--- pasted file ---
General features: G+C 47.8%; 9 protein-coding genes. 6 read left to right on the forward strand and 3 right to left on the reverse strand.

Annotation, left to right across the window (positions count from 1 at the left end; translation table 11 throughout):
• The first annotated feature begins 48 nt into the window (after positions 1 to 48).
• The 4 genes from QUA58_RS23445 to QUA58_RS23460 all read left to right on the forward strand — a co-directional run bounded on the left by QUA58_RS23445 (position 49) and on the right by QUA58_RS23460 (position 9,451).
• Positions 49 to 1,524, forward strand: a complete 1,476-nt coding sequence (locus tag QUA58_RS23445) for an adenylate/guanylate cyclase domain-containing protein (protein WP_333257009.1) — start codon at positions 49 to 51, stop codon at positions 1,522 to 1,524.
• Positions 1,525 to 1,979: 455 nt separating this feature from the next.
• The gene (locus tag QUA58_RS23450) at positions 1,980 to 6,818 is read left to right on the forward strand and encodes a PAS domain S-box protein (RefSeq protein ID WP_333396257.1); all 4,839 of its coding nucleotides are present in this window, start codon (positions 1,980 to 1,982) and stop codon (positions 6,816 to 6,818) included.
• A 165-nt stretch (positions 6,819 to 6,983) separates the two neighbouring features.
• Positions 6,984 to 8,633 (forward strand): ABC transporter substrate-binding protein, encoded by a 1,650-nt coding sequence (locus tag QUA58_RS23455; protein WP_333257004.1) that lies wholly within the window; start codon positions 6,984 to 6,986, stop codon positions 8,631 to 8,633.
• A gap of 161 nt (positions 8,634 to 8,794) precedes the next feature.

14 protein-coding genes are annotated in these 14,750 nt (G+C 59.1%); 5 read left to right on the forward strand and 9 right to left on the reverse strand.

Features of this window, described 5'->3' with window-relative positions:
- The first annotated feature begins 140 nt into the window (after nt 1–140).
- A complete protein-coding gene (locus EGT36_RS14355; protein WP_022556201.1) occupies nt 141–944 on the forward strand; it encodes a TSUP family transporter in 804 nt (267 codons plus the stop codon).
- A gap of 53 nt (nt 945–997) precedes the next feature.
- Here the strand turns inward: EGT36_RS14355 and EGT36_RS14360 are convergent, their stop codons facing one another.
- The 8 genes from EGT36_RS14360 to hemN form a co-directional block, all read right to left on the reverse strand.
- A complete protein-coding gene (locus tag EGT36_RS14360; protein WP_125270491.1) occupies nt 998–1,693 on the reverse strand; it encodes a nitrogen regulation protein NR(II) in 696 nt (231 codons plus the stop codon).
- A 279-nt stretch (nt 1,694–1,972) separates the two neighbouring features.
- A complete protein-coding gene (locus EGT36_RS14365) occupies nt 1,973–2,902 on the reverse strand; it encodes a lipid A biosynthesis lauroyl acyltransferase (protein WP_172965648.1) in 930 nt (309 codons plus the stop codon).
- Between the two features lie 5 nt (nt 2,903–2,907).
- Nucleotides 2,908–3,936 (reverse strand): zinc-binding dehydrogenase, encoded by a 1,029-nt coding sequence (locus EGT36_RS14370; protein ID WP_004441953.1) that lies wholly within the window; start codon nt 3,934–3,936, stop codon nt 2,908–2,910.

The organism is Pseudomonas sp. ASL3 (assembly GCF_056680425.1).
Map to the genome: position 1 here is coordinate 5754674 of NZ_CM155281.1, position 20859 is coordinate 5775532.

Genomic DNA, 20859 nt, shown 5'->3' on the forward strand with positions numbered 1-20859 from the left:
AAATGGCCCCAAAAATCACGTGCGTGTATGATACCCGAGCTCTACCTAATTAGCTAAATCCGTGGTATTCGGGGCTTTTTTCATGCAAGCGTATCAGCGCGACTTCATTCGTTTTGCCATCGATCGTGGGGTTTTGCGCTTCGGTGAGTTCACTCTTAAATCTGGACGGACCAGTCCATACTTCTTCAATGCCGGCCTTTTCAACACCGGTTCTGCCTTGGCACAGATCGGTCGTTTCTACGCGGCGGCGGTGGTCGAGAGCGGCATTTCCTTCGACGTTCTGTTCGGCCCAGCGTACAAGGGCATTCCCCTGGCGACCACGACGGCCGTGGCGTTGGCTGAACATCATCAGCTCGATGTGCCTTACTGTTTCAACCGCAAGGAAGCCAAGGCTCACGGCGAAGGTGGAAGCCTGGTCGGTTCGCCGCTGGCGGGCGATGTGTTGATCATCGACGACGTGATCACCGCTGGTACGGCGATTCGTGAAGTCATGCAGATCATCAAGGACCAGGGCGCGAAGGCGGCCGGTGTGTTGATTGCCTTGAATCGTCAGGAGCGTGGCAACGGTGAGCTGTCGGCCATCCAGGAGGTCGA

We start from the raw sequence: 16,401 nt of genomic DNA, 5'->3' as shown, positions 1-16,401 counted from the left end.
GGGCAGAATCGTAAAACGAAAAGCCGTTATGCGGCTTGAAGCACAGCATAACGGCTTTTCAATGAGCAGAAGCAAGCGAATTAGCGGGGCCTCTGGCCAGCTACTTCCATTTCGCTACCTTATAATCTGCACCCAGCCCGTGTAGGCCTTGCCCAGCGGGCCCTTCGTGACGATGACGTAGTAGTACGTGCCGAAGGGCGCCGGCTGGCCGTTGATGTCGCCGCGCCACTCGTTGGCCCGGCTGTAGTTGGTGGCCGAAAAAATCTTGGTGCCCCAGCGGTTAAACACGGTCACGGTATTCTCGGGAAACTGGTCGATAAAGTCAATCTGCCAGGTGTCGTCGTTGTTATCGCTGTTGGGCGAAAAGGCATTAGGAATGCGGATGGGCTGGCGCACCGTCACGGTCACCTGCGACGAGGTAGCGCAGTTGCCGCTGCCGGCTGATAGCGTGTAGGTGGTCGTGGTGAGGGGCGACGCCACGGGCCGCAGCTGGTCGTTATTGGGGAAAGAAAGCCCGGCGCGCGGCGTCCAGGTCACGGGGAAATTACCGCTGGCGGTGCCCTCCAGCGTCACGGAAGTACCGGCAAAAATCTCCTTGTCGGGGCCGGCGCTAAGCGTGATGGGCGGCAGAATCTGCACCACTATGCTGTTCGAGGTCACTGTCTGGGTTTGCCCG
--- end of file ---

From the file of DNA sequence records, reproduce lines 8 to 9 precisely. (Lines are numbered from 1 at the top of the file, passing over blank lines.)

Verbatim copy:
• A 165-nt stretch (positions 6,819 to 6,983) separates the two neighbouring features.
• Positions 6,984 to 8,633 (forward strand): ABC transporter substrate-binding protein, encoded by a 1,650-nt coding sequence (locus tag QUA58_RS23455; protein WP_333257004.1) that lies wholly within the window; start codon positions 6,984 to 6,986, stop codon positions 8,631 to 8,633.